Confirmed by a spokesperson for the Hawking family, award-winning physicist Stephen Hawking died early Wednesday morning, March 14, in Cambridge, England. Author to several books including the extremely popular “A Brief History of Time,” the family said Hawking “died peacefully” in his home after living with amyotrophic lateral sclerosis (ALS) since 1962. Hawking is survived by his wife Lucy, and his two sons, Robert and Tim.
Detailed within a statement, the family wrote “We are deeply saddened that our beloved father passed away today. He was a great scientist and an extraordinary man whose work and legacy will live on for many years. His courage and persistence with his brilliance and humor inspired people across the world. He once said, ‘It would not be much of a universe if it wasn’t home to the people you love.’ We will miss him forever.”
Arguably one of the best-known figures in the scientific community, Hawking’s work as a theoretical physicist changed how many scientists viewed the universe. Combining the theory of relativity with quantum mechanics, Hawking theorized that there was a particle that radiated out of black holes; essentially altering how scientists viewed gravity. That particle was named Hawking radiation after the physicist.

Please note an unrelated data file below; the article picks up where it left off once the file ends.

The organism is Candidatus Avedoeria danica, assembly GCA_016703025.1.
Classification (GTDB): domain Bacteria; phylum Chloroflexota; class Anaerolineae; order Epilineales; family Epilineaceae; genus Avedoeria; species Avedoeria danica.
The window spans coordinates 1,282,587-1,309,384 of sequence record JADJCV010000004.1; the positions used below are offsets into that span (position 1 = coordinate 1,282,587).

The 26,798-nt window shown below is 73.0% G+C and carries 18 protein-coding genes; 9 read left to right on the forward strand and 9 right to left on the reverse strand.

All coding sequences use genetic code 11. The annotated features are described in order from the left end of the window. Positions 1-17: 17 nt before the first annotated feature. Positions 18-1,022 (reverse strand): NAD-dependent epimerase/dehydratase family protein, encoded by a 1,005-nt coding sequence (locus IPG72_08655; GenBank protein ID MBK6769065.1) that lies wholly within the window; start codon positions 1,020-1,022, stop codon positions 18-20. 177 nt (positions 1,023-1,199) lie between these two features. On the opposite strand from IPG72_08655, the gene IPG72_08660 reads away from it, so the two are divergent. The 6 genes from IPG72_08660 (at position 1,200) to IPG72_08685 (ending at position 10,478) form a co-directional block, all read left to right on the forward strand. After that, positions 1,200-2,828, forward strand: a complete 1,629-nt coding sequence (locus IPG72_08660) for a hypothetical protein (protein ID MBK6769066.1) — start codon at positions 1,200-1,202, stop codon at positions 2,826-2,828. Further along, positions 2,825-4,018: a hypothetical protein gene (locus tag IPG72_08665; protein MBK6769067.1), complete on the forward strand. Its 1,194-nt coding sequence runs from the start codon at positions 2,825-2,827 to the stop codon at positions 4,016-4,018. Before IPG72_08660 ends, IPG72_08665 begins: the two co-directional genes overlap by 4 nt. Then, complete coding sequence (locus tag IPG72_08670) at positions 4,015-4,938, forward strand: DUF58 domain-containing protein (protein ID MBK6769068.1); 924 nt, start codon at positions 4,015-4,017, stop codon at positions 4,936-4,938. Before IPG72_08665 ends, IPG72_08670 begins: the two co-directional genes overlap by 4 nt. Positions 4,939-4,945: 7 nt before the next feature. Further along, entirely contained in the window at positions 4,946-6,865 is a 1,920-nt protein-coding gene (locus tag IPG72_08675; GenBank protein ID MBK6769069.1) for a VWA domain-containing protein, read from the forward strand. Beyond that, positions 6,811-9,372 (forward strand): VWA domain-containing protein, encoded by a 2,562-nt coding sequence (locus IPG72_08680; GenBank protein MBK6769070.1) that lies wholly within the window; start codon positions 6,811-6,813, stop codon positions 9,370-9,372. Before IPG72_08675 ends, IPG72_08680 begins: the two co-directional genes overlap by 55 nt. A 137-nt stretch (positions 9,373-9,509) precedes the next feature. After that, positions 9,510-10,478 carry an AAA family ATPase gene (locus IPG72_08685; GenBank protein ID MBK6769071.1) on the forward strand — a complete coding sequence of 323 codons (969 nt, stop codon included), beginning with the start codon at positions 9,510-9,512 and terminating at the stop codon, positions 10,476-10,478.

While Hawking’s debilitating neurological disease forced him into immobility, it never restricted his brilliant work or hampered his spirit. Helping make science popular around the world, he appeared in multiple television shows including The Simpsons, Star Trek: The Next Generation, Futurama, and The Big Bang Theory. In addition, his life was adapted into a movie, The Theory of Everything. Eddie Redmayne went on to win the Best Actor award at the Academy Award for his portrayal of Hawking.
Interestingly, Hawking actually got a chance to experience weightlessness during 2007 when the Zero G Corporation offered to take Hawking up in one of the company’s planes. Speaking prior to the experience, Hawking said “I have been wheelchair-bound for almost four decades, and the chance to float in zero-G will be wonderful.”
Multiple public figures and organizations have expressed their sadness over Hawking’s death on social media: